The WHO Hand Hygiene Self-Assessment Framework was created in 2010, validated in 2011, and has been widely used since. In 2011 we did a worldwide survey looking at the capacity of hospitals around the world to promote hand hygiene. We repeated the survey in 2015 and are repeating it again this year so that we can compare the way institutions are actually improving their capacity to promote hand hygiene, and we are seeing improvements! By comparing the data from 2011 and 2015 we proved institutions all around the world could improve their capacity to promote hand hygiene and we hope that in 2019 we will demonstrate further progression. I am convinced this is the case, at least for many hospitals that I have visited all around the world.
#4 Diversey: And what will the WHO do with this information?
Professor Didier Pittet: The WHO writes an anonymous report, we do not cite which hospitals participate, but it still provides an average range of scoring. The idea is really to have a graphic of the situation so that we can continuously see how and when and how much we could continue to improve the situation according to countries or regions of the world.
Whilst the survey is anonymous, we can tell if the hospital is in Switzerland or in Ghana or in New York, or in Hong Kong. By knowing this we can see if the hospitals in the region are improving or not. It’s important because hospitals can realize where they sit on the scale if they are average or amongst the best. It's good for them to know that they can continue to make progress. Together with these tools, accompanied by others to help them to make progress, and that's exactly what we want.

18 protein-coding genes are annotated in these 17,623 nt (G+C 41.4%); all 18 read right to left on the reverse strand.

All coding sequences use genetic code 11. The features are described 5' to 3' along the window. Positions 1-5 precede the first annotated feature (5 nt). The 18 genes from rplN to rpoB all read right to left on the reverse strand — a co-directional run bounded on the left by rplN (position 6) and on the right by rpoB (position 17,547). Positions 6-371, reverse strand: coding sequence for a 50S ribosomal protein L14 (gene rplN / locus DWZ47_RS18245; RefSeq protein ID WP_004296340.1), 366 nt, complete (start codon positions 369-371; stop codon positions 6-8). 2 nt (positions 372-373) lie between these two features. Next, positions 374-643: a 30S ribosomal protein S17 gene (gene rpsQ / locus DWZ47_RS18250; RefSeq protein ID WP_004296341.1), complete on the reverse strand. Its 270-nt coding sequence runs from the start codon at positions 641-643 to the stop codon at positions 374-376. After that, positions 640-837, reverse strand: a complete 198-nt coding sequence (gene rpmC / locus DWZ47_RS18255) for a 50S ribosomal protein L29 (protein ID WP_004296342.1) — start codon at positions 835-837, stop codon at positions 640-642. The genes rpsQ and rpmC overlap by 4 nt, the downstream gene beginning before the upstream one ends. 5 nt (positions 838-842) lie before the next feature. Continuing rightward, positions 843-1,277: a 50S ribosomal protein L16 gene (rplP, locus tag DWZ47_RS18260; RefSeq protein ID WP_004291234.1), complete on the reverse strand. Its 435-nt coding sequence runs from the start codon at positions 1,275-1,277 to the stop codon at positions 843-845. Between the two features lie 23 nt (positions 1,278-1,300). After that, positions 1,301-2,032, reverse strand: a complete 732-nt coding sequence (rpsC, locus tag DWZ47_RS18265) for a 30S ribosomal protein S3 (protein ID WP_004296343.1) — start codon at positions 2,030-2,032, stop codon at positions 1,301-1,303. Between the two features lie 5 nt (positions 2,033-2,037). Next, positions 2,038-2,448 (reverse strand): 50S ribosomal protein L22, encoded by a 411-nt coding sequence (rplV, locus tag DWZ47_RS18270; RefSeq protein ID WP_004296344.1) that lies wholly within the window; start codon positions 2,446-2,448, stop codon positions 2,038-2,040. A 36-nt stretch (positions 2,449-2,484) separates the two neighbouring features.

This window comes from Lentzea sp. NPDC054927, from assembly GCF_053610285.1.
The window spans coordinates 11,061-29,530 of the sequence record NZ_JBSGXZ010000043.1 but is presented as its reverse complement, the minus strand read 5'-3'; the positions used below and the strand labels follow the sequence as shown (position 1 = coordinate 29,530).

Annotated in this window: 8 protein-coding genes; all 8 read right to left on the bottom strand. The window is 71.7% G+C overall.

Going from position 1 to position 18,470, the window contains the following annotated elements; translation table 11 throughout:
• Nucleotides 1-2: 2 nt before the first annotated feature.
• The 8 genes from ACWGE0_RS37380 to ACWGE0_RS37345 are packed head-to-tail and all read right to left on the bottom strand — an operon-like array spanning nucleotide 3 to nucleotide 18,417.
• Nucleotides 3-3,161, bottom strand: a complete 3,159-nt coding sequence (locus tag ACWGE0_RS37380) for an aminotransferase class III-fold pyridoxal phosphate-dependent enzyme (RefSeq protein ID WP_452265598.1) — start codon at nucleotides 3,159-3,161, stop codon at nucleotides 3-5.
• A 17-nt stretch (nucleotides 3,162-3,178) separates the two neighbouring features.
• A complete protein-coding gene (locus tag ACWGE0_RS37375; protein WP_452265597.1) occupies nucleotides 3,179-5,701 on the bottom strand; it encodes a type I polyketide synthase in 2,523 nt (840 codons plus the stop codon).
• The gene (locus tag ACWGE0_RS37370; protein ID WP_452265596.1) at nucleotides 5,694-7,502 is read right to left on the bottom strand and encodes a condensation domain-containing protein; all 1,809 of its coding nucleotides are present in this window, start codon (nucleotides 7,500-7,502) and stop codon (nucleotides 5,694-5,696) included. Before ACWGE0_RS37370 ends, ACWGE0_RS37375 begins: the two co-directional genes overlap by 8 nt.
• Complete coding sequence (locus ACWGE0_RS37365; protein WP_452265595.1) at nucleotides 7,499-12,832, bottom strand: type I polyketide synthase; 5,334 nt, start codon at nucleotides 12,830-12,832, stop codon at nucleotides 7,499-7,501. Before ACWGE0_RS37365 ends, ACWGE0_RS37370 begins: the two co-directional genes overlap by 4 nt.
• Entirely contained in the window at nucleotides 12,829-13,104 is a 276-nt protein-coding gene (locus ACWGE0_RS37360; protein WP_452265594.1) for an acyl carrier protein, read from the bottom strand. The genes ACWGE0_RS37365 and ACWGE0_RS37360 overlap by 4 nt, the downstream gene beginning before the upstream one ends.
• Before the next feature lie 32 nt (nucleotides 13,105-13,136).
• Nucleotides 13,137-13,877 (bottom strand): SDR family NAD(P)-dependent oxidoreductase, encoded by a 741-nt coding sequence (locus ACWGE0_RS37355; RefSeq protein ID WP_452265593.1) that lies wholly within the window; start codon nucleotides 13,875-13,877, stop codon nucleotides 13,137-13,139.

#5 Diversey. Can you state why a health care facility should complete the survey and why they should input their data?
Professor Didier Pittet: Well, clearly because above all, these tools are useful for their own use. I personally use these tools in my institution every year despite the fact that we are among the best hospitals in the world for hand hygiene promotion. I can tell you by using the tool to monitor progress we realize that we can make continuous improvements. Maybe the most important reason for a hospital to monitor their capacity for a successful infection prevention and control program and their capacity to promote hand hygiene is for themselves.